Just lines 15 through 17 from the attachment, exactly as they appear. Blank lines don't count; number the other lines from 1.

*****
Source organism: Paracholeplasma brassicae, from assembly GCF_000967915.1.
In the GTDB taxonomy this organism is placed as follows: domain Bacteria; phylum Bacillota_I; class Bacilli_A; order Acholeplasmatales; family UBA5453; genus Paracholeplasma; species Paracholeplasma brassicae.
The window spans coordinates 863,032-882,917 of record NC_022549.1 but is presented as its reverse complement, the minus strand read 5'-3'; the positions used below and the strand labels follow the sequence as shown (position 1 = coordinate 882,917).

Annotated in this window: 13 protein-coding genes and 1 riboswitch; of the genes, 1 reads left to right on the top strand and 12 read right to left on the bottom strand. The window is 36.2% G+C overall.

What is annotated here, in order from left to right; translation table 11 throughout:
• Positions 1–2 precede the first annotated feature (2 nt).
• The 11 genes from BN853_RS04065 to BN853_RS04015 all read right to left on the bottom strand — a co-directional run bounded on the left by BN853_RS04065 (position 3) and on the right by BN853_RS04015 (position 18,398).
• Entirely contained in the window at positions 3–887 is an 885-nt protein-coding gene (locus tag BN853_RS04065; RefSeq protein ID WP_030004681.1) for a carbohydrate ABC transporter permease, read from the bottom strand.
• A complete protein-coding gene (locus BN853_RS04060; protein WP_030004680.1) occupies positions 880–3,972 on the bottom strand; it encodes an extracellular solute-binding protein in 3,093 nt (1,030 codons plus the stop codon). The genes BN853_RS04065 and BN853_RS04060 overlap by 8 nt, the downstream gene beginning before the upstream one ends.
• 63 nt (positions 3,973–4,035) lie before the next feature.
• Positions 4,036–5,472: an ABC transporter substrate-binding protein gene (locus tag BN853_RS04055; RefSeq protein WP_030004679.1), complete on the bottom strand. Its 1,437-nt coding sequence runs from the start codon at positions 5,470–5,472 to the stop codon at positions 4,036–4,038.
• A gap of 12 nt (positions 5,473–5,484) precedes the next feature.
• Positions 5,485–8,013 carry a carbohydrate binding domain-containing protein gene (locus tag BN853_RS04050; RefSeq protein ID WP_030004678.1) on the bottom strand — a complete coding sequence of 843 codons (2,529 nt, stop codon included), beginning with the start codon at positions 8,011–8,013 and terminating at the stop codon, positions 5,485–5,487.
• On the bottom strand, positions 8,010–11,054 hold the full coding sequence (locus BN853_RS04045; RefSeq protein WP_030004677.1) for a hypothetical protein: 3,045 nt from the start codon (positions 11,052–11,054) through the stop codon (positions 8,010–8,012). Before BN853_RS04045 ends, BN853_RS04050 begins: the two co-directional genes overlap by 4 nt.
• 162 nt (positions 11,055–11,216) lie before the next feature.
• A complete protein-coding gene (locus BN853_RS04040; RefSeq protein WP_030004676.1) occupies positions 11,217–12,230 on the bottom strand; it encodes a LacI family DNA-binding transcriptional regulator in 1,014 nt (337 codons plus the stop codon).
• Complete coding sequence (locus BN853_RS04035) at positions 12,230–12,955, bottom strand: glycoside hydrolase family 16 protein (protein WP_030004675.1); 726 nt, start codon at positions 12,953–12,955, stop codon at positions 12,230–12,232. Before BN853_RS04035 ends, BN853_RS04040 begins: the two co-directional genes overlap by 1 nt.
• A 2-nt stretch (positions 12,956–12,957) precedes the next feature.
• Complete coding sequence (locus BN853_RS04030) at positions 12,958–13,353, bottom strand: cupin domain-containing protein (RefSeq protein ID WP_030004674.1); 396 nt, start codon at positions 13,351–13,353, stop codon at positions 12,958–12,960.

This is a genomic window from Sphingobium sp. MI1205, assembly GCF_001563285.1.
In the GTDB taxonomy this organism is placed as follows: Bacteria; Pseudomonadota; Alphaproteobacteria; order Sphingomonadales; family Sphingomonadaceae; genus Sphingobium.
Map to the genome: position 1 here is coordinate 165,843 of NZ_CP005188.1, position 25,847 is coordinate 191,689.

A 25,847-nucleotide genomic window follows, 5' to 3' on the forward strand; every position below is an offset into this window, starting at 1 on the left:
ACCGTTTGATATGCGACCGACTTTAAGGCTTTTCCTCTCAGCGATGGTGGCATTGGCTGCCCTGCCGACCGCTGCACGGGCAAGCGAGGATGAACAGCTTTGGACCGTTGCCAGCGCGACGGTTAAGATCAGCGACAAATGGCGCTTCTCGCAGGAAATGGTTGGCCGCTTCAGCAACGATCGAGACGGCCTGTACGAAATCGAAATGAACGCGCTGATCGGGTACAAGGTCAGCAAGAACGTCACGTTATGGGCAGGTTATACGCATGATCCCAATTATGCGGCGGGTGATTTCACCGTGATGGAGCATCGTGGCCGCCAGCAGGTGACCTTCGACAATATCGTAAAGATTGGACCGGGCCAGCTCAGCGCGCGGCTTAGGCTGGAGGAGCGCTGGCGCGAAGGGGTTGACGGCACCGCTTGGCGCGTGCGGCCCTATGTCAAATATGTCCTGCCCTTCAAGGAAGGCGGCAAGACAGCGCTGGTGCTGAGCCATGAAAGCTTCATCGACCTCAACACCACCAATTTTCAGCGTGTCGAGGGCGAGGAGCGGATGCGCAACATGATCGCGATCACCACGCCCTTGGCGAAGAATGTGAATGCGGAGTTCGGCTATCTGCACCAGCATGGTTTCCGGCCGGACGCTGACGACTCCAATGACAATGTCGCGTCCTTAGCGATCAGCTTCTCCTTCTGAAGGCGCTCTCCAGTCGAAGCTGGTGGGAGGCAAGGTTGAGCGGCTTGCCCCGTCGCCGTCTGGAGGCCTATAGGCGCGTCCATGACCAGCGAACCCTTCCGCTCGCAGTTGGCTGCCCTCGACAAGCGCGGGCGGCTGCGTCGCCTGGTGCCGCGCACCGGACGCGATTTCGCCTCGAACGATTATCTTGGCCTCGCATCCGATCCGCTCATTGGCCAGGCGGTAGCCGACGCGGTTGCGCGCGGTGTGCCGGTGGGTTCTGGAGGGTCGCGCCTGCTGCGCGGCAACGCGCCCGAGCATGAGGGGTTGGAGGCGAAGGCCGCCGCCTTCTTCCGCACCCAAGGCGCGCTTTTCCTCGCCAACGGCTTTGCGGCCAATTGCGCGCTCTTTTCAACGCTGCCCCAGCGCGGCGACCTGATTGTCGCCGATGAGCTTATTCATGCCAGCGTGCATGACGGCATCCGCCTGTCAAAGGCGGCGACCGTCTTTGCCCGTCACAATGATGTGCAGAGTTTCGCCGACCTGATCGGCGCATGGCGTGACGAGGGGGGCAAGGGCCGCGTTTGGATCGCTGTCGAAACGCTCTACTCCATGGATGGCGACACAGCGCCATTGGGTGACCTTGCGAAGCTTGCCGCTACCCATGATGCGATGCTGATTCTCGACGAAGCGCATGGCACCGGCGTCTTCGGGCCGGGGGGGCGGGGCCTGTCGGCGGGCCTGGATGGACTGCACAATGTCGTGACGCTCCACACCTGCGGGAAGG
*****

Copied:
• 162 nt (positions 11,055–11,216) lie before the next feature.
• A complete protein-coding gene (locus BN853_RS04040; RefSeq protein WP_030004676.1) occupies positions 11,217–12,230 on the bottom strand; it encodes a LacI family DNA-binding transcriptional regulator in 1,014 nt (337 codons plus the stop codon).
• Complete coding sequence (locus BN853_RS04035) at positions 12,230–12,955, bottom strand: glycoside hydrolase family 16 protein (protein WP_030004675.1); 726 nt, start codon at positions 12,953–12,955, stop codon at positions 12,230–12,232. Before BN853_RS04035 ends, BN853_RS04040 begins: the two co-directional genes overlap by 1 nt.